Scam season heats up
Authorities warn that warmer weather brings out con artists
By FAITH HUFFMAN, News-Telegram News Editor
April 18, 2008 - County residents beware -- 'tis the season of scams, and statistically, the rate at which these cons are attempted will only increase in the warmer weather months.
County residents have reported two such scams to Hopkins County sheriff's deputies, one perpetrated by telephone and promising a grant award, the other a letter con promising a vacation in the Bahamas and a mass of cash.
But such ploys are almost always attempts by the unscrupulous to bilk honest citizens of their hard earned cash, cautions Sheriff Butch Adams, who warns citizens to be wary of anyone offering unsolicited rewards for nothing.
Recently, a county resident reported to sheriff's officers that he'd received a phone call from someone claiming he'd won a grant award.
"He told the caller that he's got several cards, and named a few credit card companies off hand and asked which one did he want," Adams said Thursday.
There was a catch, of course. In order to obtain the $10,000 grant, the caller said, the recipient was required to provide credit card and bank information.
"When he was asked about his bank, he told him it was not of his business," Adams said. "The caller hung up and he hasn't heard anything else on it since."
Adams said the call was an obvious attempt to obtain the caller's bank and credit card numbers. Fortunately, in this case, the resident was able to forestall such efforts.
Similarly, a County Road 4700 resident reported receiving a letter from "Drew International Services Inc." of North Monticello, Ark., claiming the recipient had won a $33,975 prize and four-day Caribbean cruise to the Bahamas. It sounded too good to be true, and of course, it was.
The "notification" letter stated that the offer was a "consumer reward" from a "computer ballot drawing" from which the County Road 4700 resident's name had been selected. The letter included an "assistance check" for $3,975 "for processing fees." The remaining $30,000 was to be sent at a later time after the assistance check was "cashed" and the amount sent for the fees.
This, too, was ruled a scam and an attempt to obtain the recipient's information in order to access his bank account.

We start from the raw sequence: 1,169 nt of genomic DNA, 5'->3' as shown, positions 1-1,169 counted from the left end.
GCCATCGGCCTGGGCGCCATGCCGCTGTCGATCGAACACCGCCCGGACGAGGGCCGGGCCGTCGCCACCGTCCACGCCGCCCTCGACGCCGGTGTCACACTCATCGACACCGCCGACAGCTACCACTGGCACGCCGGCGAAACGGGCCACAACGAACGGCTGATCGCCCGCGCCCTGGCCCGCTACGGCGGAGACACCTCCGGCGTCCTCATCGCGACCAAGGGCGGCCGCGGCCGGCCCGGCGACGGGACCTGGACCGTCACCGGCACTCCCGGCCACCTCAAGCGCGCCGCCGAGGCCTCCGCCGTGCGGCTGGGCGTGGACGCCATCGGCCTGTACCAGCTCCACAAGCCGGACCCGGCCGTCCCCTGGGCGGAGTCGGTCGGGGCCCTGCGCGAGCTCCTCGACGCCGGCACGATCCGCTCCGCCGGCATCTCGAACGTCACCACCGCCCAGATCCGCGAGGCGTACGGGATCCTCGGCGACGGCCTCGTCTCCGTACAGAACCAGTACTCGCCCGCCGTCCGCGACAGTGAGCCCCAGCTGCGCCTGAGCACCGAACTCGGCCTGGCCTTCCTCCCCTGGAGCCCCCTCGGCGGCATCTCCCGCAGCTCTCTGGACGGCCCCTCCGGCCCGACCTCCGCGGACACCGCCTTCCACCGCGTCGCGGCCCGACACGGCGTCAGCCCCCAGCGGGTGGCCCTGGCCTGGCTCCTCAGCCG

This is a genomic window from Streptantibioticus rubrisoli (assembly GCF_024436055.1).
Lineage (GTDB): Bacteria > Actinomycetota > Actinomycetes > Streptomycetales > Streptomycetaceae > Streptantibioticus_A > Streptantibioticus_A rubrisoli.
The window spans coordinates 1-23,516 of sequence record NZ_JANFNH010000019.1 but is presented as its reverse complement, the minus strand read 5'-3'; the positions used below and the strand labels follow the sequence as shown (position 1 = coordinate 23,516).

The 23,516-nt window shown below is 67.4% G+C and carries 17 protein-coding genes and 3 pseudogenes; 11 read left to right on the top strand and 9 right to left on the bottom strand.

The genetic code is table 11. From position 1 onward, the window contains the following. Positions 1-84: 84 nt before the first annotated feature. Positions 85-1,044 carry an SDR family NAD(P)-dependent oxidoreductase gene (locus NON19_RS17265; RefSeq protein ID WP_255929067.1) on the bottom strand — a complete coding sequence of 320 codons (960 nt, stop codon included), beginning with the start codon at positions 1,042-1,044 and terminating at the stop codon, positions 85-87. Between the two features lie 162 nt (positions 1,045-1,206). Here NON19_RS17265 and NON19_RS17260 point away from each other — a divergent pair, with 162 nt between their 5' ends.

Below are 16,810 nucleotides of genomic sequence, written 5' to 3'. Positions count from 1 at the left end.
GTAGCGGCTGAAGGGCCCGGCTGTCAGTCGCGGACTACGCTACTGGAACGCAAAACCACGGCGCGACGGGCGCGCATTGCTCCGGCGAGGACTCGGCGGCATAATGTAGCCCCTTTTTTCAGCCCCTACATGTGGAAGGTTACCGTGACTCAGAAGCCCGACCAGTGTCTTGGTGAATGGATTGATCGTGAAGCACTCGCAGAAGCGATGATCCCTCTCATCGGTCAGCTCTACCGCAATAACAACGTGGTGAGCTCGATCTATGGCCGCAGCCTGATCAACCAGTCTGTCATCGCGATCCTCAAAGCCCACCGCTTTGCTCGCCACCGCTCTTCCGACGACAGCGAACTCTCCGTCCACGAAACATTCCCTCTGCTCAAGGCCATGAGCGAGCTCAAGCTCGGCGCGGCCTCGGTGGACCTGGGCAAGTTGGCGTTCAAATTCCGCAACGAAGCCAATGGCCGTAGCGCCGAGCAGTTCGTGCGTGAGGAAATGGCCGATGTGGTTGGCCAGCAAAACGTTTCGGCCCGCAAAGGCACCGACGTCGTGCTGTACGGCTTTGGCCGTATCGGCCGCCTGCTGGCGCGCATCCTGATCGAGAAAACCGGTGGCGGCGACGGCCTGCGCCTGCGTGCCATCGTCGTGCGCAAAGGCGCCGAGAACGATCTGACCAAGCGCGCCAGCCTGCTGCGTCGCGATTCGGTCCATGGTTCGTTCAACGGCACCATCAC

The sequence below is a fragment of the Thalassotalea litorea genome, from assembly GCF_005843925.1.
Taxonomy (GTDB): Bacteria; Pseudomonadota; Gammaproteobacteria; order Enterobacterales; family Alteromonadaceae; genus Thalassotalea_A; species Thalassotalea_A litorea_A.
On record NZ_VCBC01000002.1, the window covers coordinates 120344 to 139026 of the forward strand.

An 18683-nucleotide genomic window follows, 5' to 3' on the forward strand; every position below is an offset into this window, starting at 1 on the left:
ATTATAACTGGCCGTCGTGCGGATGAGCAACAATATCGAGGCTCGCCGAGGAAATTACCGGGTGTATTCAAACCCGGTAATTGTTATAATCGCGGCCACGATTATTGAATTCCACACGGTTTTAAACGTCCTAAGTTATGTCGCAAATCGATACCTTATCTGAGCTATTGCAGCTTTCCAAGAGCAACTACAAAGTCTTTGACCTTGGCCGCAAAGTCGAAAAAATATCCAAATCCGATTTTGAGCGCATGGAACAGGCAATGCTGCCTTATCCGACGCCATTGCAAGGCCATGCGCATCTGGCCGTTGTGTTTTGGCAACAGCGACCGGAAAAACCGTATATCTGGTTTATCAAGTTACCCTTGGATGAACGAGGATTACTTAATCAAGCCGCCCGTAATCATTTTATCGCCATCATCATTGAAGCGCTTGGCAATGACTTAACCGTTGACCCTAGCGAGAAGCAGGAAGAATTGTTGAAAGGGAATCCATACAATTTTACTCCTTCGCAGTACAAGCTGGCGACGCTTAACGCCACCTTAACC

The letter also listed a phone number to contact one woman regarding further details, but it was signed by another woman who claimed to be the director of public relations for the Arkansas company.
Adams said this, too, turned out to be a false claim and an attempt to obtain the recipient's bank information so as to take money from his account.
He also warns residents to be wary of anyone offering to do asphalt work on their property, such as repaving a driveway. Scammers will often quote one amount for the job, then claim the charge was considerably more than originally agreed upon.
Adams said that while the sheriff's office has yet to receive any complaints this spring of asphalt scams, they typically do, and he wants to remind people ahead of time to be leery.
If agreeing to an offer to do asphalt work, officers recommend checking out the person's prior work through references, agreeing on a total fee (a written. signed document helps) and sticking to it.
As a general rule, residents should remember that generally "you don't get something for nothing," especially when it comes to big ticket items or monetary rewards. Be cautious, even skeptical, of such offers. When in doubt, get contact information and check a business out, or callarea law enforcement agencies and let officers check into potential scams.
And above all, don't give out personal information to unsolicited callers, persons or businesses. Doing so can be very costly.